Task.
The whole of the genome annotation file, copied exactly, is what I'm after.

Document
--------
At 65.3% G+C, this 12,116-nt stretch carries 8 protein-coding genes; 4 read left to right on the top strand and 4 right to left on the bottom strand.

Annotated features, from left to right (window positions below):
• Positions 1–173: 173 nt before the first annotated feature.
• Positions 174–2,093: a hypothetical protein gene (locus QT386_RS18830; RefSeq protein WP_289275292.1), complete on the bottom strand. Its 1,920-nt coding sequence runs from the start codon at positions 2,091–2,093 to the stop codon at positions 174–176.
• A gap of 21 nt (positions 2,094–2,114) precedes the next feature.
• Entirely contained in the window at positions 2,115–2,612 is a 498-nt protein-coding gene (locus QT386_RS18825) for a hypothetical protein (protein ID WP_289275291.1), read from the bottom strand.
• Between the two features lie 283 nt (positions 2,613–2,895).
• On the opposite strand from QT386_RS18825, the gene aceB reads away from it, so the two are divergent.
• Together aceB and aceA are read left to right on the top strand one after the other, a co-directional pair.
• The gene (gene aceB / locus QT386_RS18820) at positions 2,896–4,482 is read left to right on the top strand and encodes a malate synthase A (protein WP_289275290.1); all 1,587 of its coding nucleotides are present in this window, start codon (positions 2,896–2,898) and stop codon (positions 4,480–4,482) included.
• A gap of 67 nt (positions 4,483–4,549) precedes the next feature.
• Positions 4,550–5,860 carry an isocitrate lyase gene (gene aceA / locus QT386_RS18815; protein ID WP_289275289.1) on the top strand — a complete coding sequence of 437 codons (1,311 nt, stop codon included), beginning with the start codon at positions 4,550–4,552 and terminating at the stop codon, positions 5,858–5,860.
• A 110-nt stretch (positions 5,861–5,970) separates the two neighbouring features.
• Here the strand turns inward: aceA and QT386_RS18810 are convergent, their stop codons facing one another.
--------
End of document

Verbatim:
At 65.3% G+C, this 12,116-nt stretch carries 8 protein-coding genes; 4 read left to right on the top strand and 4 right to left on the bottom strand.

Annotated features, from left to right (window positions below):
• Positions 1–173: 173 nt before the first annotated feature.
• Positions 174–2,093: a hypothetical protein gene (locus QT386_RS18830; RefSeq protein WP_289275292.1), complete on the bottom strand. Its 1,920-nt coding sequence runs from the start codon at positions 2,091–2,093 to the stop codon at positions 174–176.
• A gap of 21 nt (positions 2,094–2,114) precedes the next feature.
• Entirely contained in the window at positions 2,115–2,612 is a 498-nt protein-coding gene (locus QT386_RS18825) for a hypothetical protein (protein ID WP_289275291.1), read from the bottom strand.
• Between the two features lie 283 nt (positions 2,613–2,895).
• On the opposite strand from QT386_RS18825, the gene aceB reads away from it, so the two are divergent.
• Together aceB and aceA are read left to right on the top strand one after the other, a co-directional pair.
• The gene (gene aceB / locus QT386_RS18820) at positions 2,896–4,482 is read left to right on the top strand and encodes a malate synthase A (protein WP_289275290.1); all 1,587 of its coding nucleotides are present in this window, start codon (positions 2,896–2,898) and stop codon (positions 4,480–4,482) included.
• A gap of 67 nt (positions 4,483–4,549) precedes the next feature.
• Positions 4,550–5,860 carry an isocitrate lyase gene (gene aceA / locus QT386_RS18815; protein ID WP_289275289.1) on the top strand — a complete coding sequence of 437 codons (1,311 nt, stop codon included), beginning with the start codon at positions 4,550–4,552 and terminating at the stop codon, positions 5,858–5,860.
• A 110-nt stretch (positions 5,861–5,970) separates the two neighbouring features.
• Here the strand turns inward: aceA and QT386_RS18810 are convergent, their stop codons facing one another.